Original languageEnglish
Publication statusPublished - 2009
Event2009 School Seminar Series - Hamilton, New Zealand
Duration: 23 Sep 2009 → …

Conference

Conference2009 School Seminar Series
CountryNew Zealand
CityHamilton
Period23/09/09 → …

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Securities and Exchange Commission
Financial reporting
Nonprofessional investors
Investors
Chairmen
Accountability
Accounting information
Rhetoric
Information provision
Functionality
Disclosure
Chief executive officer
Ants
Politicians
Data security
Capital markets
Company information
Data exchange
Financial markets
News

Cite this

Lowe, A., & Locke, J. (2009). Interactive data in financial reporting: the construction of the non-professional investor. Abstract from 2009 School Seminar Series, Hamilton, New Zealand.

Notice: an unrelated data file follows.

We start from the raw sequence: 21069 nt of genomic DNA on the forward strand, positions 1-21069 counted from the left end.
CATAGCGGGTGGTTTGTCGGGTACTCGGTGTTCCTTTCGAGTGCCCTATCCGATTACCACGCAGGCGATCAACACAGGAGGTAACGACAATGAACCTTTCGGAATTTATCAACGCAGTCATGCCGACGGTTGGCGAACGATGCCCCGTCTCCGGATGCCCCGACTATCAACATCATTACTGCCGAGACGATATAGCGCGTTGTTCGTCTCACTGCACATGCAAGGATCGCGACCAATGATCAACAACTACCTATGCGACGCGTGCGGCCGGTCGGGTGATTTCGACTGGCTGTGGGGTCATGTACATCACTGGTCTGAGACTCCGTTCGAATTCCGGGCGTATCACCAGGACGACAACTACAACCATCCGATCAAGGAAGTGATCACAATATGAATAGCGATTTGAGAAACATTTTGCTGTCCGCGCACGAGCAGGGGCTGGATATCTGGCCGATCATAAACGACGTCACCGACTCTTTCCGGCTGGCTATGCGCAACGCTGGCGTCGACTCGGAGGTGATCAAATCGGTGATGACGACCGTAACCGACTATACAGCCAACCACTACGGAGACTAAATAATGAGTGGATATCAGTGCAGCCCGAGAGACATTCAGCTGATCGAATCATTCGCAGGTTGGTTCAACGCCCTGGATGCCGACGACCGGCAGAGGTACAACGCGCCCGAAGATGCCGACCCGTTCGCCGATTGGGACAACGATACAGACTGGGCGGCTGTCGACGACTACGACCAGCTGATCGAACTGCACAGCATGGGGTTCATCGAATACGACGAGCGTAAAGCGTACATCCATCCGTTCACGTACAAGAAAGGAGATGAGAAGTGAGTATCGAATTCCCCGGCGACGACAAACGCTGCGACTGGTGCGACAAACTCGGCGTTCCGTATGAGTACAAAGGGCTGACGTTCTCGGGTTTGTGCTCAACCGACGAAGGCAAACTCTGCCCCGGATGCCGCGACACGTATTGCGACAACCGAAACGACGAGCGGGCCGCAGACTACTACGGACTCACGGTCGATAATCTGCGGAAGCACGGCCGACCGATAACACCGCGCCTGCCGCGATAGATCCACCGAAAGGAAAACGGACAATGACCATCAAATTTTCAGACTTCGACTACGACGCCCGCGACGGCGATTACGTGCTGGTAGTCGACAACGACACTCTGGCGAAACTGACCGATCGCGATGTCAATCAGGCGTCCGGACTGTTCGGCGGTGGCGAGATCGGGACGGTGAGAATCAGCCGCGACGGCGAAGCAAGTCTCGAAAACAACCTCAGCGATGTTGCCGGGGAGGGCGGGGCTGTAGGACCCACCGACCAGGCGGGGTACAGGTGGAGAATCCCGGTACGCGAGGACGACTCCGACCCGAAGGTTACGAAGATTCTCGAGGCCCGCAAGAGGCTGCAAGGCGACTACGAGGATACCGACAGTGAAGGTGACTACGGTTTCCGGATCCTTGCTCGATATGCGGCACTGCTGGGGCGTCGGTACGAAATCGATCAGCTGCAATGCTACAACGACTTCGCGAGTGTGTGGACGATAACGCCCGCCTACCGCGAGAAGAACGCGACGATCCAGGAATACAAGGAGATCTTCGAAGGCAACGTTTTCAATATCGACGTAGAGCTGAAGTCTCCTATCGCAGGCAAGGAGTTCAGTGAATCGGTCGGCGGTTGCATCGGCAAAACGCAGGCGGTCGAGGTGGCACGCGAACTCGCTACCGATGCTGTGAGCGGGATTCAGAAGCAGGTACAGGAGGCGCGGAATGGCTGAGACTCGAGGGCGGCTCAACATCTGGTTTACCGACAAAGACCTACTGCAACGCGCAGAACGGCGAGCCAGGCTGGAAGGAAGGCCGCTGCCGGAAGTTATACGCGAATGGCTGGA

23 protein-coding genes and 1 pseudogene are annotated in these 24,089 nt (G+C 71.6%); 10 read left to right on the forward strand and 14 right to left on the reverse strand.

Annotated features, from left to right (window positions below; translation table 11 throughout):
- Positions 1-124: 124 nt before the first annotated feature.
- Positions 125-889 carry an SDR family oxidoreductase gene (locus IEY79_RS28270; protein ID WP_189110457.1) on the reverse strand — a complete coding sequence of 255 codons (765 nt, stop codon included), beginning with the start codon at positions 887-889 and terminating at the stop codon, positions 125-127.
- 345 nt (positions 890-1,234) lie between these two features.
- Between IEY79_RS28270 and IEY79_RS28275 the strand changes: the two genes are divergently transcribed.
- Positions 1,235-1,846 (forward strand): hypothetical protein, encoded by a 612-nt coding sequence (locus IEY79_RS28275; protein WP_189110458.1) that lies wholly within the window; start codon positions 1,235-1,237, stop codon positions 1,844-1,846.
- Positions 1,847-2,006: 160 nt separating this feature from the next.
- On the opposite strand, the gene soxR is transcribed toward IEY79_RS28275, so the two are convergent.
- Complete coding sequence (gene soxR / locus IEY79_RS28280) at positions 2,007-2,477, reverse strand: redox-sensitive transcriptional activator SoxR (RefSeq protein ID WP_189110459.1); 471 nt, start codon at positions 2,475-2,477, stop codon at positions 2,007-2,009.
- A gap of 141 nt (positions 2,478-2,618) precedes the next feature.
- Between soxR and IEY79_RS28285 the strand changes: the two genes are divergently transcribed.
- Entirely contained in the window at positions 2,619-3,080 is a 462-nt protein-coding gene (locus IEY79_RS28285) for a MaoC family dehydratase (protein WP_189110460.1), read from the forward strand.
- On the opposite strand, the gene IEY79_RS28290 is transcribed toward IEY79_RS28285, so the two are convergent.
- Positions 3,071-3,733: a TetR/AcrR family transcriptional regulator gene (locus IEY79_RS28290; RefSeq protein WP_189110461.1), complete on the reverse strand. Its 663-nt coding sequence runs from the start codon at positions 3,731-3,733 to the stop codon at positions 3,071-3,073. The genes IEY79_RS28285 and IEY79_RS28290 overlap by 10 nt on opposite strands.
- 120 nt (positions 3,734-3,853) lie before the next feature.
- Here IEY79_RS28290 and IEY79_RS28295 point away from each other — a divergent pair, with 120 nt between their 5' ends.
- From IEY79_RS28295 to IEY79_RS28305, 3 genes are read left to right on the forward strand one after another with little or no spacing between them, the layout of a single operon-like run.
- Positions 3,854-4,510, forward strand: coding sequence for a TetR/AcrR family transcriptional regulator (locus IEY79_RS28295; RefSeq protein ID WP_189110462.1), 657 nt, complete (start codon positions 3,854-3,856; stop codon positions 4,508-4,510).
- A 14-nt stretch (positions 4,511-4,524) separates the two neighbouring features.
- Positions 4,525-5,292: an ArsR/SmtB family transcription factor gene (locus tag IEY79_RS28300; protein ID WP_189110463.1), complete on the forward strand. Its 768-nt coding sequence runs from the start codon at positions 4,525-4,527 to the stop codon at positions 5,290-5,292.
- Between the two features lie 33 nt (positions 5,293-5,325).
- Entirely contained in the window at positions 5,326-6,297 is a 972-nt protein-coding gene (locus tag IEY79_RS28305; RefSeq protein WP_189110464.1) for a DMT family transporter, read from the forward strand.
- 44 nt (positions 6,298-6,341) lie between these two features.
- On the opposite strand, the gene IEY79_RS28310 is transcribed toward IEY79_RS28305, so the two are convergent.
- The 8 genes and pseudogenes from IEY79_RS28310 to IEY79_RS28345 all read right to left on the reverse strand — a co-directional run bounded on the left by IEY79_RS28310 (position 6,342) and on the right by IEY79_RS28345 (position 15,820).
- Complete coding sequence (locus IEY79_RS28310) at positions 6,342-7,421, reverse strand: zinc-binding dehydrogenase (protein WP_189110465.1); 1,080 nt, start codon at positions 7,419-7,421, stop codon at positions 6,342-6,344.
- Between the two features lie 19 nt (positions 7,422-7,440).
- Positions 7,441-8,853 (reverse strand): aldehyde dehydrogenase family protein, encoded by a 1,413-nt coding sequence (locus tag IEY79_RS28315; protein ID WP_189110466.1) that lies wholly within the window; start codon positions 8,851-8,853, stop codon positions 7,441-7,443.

Lowe, Alan ; Locke, Joanne. / Interactive data in financial reporting : the construction of the non-professional investor. Abstract from 2009 School Seminar Series, Hamilton, New Zealand.
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Lowe, A & Locke, J 2009, 'Interactive data in financial reporting: the construction of the non-professional investor' 2009 School Seminar Series, Hamilton, New Zealand, 23/09/09, .

Interactive data in financial reporting : the construction of the non-professional investor. / Lowe, Alan; Locke, Joanne.

2009. Abstract from 2009 School Seminar Series, Hamilton, New Zealand.

Research output: Contribution to conferenceAbstract

TY - CONF

T1 - Interactive data in financial reporting

T2 - the construction of the non-professional investor

AU - Lowe, Alan

AU - Locke, Joanne

PY - 2009

Y1 - 2009